If you have predators that you are worried about jumping wire fences I would recommend going up to about 5 feet for livestock fencing. This is the total height of the fence, not just the height of your wire. For us, we have one string of barbed wire below and above a stretch of 4 ft netwire so our fence is about 4.5/5 ft tall depending on the incline.
STEP 3: WHAT MATERIALS ARE NEEDED?
Once you have decided what type of fence, you can move on to making your materials list. You can get these in stages instead of getting a load of stuff all at once 😊 As mentioned, the fence basically has three elements -- the fence (wire or boards and posts), H-braces, and gates. The number of gates you need will be pretty straightforward once you have completed step 1. NOTE: If you are doing board/rail fencing, you will not need H-braces. Going forward, I am basically explaining what is needed for wire fencing.
For H-braces, you will need an H-brace at each end of the fence line and on either side of each gate. For one straight length of fence, your formula for how many H braces is --> # of H-braces = 1 (for the starting edge of your fence) + (# of gates x 2) + 1 (for the end edge of your fence. Or, more simply:
# of H-braces = 2 + [(# of gates) x 2]
You can buy or make pre-fabricated welded H braces or make them with large wooden posts like us. Learn how to build an H-brace in the next step of this blog series. If you are making them out of wood, each H-brace will need:
(3) 8 ft round posts (6' diameter)
(2) brace pins
(1) in-line strainer
10 gauge wire (allow for about 40' of wire for each H-brace)
(2) barbed staples
The fence materials are the more complicated parts to estimate because exact measurements get hard over tens and hundreds of feet. Just make sure you keep receipts so you can return any unused posts if needed. Board/Rail, Barbed Wire and Electric fencing will need vertical posts (usually every 8-10 ft) and the horizontal material being used (boards, barbed wire, electric wire). Remember to multiply the number or length of horizontal materials needed by however many horizontal strands or boards you will have. For example, if you will have 3 strands of barbed wire, remember to multiply the length of your fence times 3 to make sure you have enough wire. Netwire, Woven Wire or Wire Panels will need vertical posts (usually every 10-12 ft), the length of wire being used, and t-clips and staples to fix the wire to the vertical posts.
The formula to determine how many posts you will need is [Length of Fence - [(# of H-braces) x (length of H-brace)] - [(# of gates) x (width of gates)]] / (# of feet between each post). Assuming your H-braces will be 8' wide and you want posts every 10 ft, more simply:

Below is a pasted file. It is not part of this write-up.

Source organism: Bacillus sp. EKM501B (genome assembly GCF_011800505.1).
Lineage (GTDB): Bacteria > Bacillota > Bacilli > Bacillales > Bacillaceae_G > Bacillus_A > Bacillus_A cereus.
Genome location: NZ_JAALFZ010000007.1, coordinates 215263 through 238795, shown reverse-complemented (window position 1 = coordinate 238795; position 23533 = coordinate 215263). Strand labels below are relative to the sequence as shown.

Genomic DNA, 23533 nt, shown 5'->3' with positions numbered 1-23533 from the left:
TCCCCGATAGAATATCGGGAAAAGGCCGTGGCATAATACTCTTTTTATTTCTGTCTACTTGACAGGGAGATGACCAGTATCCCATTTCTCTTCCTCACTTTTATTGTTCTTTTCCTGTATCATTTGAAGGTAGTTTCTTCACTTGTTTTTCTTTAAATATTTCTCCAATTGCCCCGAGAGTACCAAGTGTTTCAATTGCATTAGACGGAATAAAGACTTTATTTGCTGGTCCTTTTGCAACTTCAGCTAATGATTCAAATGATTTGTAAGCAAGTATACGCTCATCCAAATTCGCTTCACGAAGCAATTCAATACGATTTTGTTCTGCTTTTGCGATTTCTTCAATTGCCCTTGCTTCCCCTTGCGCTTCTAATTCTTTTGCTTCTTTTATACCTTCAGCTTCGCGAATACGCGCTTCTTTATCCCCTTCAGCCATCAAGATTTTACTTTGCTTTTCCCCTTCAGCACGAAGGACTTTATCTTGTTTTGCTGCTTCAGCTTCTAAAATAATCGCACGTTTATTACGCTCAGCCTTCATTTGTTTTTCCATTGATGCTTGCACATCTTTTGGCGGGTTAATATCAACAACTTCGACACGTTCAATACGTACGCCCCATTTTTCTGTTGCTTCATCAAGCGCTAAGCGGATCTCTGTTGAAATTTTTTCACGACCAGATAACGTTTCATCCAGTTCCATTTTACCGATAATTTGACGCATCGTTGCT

# of Vertical Posts = [Length of Fence - [(# of H-braces) x 8] - [(# of gates) x (width of gates)]] / 10
For wire fencing, you will want to use majority t-posts, but will want a wooden or metal in-line brace post every 100 ft or so.
For wire fencing, make sure to get more than the exact length of fence you have because you will be tying off the wire to the end posts by wrapping them around the posts. In addition, if you have stretches of fence longer than the length of wire the rolls come in, you will need extra to splice two or more rolls together.
Materials List Should Include
H-brace Posts (8' 6" diameter)
In-Line Posts (6' 3-5" diameter)
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In addition to the materials that will be a part of the actual fence, you will also need the following additional materials:
Fencing Pliers (at least two of these so work can be done simultaneously)
Screwdriver or T-clip tool
In-Line Strainer Handle
Cordless Drill & bits sized to the holes you will drill for the brace pins in your H-brace as well as the bolts for the gates into the posts.
Stakes and orange string to mark the fence line
Auger (hand or gas powered), Shovels, Post-hole digger, and -- if you are unfortunate enough to sit on rock like we do -- a jackhammer
Fence Post Driver
Come Along to stretch wire (two if you are stretching high-tensile wire)
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STEP 4: PREPARE THE FENCE LINE
Now that you know where your fence will be and have all your materials, you are ready to clear your fence line and prepare to begin fencing! First walk the fence line and level it as best you can, moving any large rocks, mowing down really tall or thick grass and taking out any small shrubs. Take out any tree limbs that are in the way of the fence line and up to 4' on the side of the fence you will be stringing the wire (you will need room to roll the wire out next to your posts). Make sure to dig out any stumps that are right on the fence line as well.
Once the fence line is clear, Use stakes and orange string to make a straight line where the fence will be. Then use stakes or orange spray paint to mark where each H-brace and gates will go.
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Get ready for a lot of long days because you are ready to start fencing!